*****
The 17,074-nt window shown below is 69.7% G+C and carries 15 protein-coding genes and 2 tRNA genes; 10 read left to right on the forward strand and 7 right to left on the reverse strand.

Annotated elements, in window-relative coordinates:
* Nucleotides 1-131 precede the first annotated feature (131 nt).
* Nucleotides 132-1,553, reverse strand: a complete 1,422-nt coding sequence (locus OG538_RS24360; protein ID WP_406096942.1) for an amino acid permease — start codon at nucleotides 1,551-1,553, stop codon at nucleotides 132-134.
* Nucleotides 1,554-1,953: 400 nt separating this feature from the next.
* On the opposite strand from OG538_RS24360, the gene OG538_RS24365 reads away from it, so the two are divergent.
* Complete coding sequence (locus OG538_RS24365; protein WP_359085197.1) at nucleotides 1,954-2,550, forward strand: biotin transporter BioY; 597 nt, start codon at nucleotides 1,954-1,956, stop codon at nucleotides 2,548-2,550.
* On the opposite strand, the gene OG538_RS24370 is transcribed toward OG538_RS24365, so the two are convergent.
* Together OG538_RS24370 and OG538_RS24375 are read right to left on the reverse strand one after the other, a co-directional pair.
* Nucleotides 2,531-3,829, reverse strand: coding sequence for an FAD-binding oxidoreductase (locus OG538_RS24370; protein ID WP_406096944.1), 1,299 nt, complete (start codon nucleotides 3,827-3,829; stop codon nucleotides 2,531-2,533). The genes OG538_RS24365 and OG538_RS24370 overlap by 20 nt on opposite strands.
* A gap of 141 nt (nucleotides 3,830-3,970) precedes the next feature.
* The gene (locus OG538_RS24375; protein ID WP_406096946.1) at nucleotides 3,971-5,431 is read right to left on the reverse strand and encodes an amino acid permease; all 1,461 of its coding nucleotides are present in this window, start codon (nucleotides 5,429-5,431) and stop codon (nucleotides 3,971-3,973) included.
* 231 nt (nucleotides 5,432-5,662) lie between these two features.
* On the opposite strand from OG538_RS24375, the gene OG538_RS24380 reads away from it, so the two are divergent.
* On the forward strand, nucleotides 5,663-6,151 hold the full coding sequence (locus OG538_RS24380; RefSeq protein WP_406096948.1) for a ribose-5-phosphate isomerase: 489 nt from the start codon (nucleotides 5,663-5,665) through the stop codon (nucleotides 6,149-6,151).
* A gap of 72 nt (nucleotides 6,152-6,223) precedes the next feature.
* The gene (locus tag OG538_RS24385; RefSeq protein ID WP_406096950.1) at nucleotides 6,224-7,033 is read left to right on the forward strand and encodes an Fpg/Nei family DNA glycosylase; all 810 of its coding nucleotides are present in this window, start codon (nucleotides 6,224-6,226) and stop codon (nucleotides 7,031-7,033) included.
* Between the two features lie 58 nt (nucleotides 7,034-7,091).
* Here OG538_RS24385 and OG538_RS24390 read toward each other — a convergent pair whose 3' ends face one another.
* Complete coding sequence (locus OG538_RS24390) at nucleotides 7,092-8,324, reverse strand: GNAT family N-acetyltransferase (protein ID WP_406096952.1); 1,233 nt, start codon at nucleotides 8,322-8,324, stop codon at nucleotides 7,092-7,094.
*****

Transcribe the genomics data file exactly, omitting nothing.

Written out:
The 17,074-nt window shown below is 69.7% G+C and carries 15 protein-coding genes and 2 tRNA genes; 10 read left to right on the forward strand and 7 right to left on the reverse strand.

Annotated elements, in window-relative coordinates:
* Nucleotides 1-131 precede the first annotated feature (131 nt).
* Nucleotides 132-1,553, reverse strand: a complete 1,422-nt coding sequence (locus OG538_RS24360; protein ID WP_406096942.1) for an amino acid permease — start codon at nucleotides 1,551-1,553, stop codon at nucleotides 132-134.
* Nucleotides 1,554-1,953: 400 nt separating this feature from the next.
* On the opposite strand from OG538_RS24360, the gene OG538_RS24365 reads away from it, so the two are divergent.
* Complete coding sequence (locus OG538_RS24365; protein WP_359085197.1) at nucleotides 1,954-2,550, forward strand: biotin transporter BioY; 597 nt, start codon at nucleotides 1,954-1,956, stop codon at nucleotides 2,548-2,550.
* On the opposite strand, the gene OG538_RS24370 is transcribed toward OG538_RS24365, so the two are convergent.
* Together OG538_RS24370 and OG538_RS24375 are read right to left on the reverse strand one after the other, a co-directional pair.
* Nucleotides 2,531-3,829, reverse strand: coding sequence for an FAD-binding oxidoreductase (locus OG538_RS24370; protein ID WP_406096944.1), 1,299 nt, complete (start codon nucleotides 3,827-3,829; stop codon nucleotides 2,531-2,533). The genes OG538_RS24365 and OG538_RS24370 overlap by 20 nt on opposite strands.
* A gap of 141 nt (nucleotides 3,830-3,970) precedes the next feature.
* The gene (locus OG538_RS24375; protein ID WP_406096946.1) at nucleotides 3,971-5,431 is read right to left on the reverse strand and encodes an amino acid permease; all 1,461 of its coding nucleotides are present in this window, start codon (nucleotides 5,429-5,431) and stop codon (nucleotides 3,971-3,973) included.
* 231 nt (nucleotides 5,432-5,662) lie between these two features.
* On the opposite strand from OG538_RS24375, the gene OG538_RS24380 reads away from it, so the two are divergent.
* On the forward strand, nucleotides 5,663-6,151 hold the full coding sequence (locus OG538_RS24380; RefSeq protein WP_406096948.1) for a ribose-5-phosphate isomerase: 489 nt from the start codon (nucleotides 5,663-5,665) through the stop codon (nucleotides 6,149-6,151).
* A gap of 72 nt (nucleotides 6,152-6,223) precedes the next feature.
* The gene (locus tag OG538_RS24385; RefSeq protein ID WP_406096950.1) at nucleotides 6,224-7,033 is read left to right on the forward strand and encodes an Fpg/Nei family DNA glycosylase; all 810 of its coding nucleotides are present in this window, start codon (nucleotides 6,224-6,226) and stop codon (nucleotides 7,031-7,033) included.
* Between the two features lie 58 nt (nucleotides 7,034-7,091).
* Here OG538_RS24385 and OG538_RS24390 read toward each other — a convergent pair whose 3' ends face one another.
* Complete coding sequence (locus OG538_RS24390) at nucleotides 7,092-8,324, reverse strand: GNAT family N-acetyltransferase (protein ID WP_406096952.1); 1,233 nt, start codon at nucleotides 8,322-8,324, stop codon at nucleotides 7,092-7,094.